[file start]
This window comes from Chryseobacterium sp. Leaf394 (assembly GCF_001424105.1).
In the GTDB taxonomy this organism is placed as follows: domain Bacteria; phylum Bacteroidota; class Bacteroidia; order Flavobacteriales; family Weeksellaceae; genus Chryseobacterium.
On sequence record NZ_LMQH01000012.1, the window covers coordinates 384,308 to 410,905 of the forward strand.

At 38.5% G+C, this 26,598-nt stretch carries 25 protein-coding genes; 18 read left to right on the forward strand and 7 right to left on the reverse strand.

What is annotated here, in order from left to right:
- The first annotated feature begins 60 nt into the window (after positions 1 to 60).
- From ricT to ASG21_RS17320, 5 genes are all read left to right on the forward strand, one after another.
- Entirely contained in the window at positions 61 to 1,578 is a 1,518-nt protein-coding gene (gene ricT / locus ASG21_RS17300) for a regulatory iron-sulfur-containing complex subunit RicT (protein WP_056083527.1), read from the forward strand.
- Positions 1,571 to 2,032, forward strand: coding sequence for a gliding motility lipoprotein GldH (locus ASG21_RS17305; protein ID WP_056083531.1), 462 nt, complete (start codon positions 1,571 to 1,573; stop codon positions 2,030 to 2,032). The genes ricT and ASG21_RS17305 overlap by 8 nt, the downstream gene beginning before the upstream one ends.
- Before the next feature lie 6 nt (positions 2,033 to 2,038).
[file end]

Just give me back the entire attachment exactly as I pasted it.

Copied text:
This window comes from Chryseobacterium sp. Leaf394 (assembly GCF_001424105.1).
In the GTDB taxonomy this organism is placed as follows: domain Bacteria; phylum Bacteroidota; class Bacteroidia; order Flavobacteriales; family Weeksellaceae; genus Chryseobacterium.
On sequence record NZ_LMQH01000012.1, the window covers coordinates 384,308 to 410,905 of the forward strand.

At 38.5% G+C, this 26,598-nt stretch carries 25 protein-coding genes; 18 read left to right on the forward strand and 7 right to left on the reverse strand.

What is annotated here, in order from left to right:
- The first annotated feature begins 60 nt into the window (after positions 1 to 60).
- From ricT to ASG21_RS17320, 5 genes are all read left to right on the forward strand, one after another.
- Entirely contained in the window at positions 61 to 1,578 is a 1,518-nt protein-coding gene (gene ricT / locus ASG21_RS17300) for a regulatory iron-sulfur-containing complex subunit RicT (protein WP_056083527.1), read from the forward strand.
- Positions 1,571 to 2,032, forward strand: coding sequence for a gliding motility lipoprotein GldH (locus ASG21_RS17305; protein ID WP_056083531.1), 462 nt, complete (start codon positions 1,571 to 1,573; stop codon positions 2,030 to 2,032). The genes ricT and ASG21_RS17305 overlap by 8 nt, the downstream gene beginning before the upstream one ends.
- Before the next feature lie 6 nt (positions 2,033 to 2,038).